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Padre Notebook : Umpire Rigs Outcome of 'One-Eyed Cat' Game

March 01, 1985|MARC APPLEMAN | Times Staff Writer

YUMA, Ariz. — The fix was in during the "One-Eyed Cat" game that concluded Thursday's workout at the Ray A. Kroc baseball complex.

With Greg Booker's team holding a 1-0 series lead over Luis DeLeon's squad in the "One-Eyed Cat" battle, umpire/coach Jack Krol was determined to even the series and set up a showdown on Friday.

Using all the powers granted the umpire in this wild and tiring game, Krol helped DeLeon's team capture a 2-0 win to tie the series. Sources close to the team think this might be the first shutout in "One-Eyed Cat" history.

As for the rules: Each team has seven players. The teams play a nine-inning game.

After hitting the ball, batters must run straight past the mound to second base. If they reach second before they are thrown out, they can stay there or run past the base to the edge of the infield dirt, turn around and head home. Balls caught in the air are outs.

A run is scored when a batter reaches home. There are only two bases, so a force at home plate is automatically set up when a batter reaches second.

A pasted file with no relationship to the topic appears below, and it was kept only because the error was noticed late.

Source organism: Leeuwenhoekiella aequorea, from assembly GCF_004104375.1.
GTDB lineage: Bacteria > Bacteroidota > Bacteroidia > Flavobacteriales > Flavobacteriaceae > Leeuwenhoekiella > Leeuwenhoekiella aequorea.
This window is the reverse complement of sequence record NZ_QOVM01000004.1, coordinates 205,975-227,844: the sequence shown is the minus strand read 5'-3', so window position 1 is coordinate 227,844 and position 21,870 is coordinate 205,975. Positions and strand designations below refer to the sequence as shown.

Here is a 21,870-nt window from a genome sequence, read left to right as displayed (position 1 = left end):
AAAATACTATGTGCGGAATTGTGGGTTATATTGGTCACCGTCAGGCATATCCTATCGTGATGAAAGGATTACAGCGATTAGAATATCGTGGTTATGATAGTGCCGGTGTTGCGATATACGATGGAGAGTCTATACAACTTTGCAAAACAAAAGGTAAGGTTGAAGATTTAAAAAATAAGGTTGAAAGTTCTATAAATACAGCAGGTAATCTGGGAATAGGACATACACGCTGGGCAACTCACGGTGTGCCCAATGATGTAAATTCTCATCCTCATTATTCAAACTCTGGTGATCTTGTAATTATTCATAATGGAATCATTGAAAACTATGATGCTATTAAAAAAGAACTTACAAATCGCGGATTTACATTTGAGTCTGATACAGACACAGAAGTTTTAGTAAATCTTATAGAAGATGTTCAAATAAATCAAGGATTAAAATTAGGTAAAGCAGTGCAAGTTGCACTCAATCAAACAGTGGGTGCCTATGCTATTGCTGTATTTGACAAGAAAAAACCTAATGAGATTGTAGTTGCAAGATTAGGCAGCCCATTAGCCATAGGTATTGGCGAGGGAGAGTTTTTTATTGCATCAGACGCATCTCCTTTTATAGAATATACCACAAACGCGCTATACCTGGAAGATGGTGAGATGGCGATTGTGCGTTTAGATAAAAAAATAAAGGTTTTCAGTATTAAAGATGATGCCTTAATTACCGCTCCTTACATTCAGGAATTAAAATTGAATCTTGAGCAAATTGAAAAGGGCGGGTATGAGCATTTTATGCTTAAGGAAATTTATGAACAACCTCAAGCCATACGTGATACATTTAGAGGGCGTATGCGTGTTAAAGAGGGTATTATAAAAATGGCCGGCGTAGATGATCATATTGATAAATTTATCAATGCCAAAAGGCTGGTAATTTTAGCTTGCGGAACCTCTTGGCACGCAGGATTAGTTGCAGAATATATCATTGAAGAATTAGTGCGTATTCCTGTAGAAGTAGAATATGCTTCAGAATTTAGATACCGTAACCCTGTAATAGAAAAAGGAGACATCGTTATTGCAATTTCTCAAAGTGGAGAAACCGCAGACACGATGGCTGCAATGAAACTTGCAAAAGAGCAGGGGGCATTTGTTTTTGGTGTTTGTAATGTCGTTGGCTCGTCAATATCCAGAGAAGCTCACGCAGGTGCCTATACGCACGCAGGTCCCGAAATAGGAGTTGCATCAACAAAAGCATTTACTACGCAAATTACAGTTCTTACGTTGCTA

This exhausting game, which is supposed to make getting into shape fun, is really tough because designated pitcher Ozzie Virgil lobs the ball to the plate as soon as a batter steps in.

It doesn't matter if the fielders are set. Runs are usually scored when the hitting team gets to the plate before the fielders, particularly the outfielders, set up.

That's what happened on Thursday.

Kevin Kristan, a non-roster relief pitcher acquired in the seven-player trade that brought LaMarr Hoyt from the Chicago White Sox, was the first batter up in the fifth inning. He raced to the plate and hit a long fly ball into an empty left field. Eric Show also scored on a "homer" to account for his team's second run in the seventh inning.

You might wonder how the umpire can dominate the game. Well, he can end a team's at-bat whenever he wants. If a batter doesn't hustle to second or a fielder makes a great play, he tells the teams to switch. He can penalize the team at the plate or reward the team in the field without regard to how many outs there are.

As if the players haven't run enough, the losers must run three laps around the bases after the game.

Luis DeLeon limped during practice after pulling his right hamstring while running on Thursday morning. However, he was still able to pitch batting practice, pull a home run over the left-field fence when he took batting practice, and play "One-Eyed Cat."

The final workout for pitchers and catchers only will be held this morning. All players will take physical exams Saturday in San Diego, and then the entire squad will report to Yuma.

A full-squad workout will be held Sunday morning. The first intrasquad game is scheduled for March 9. A "Welcome National League Champions" parade will follow.

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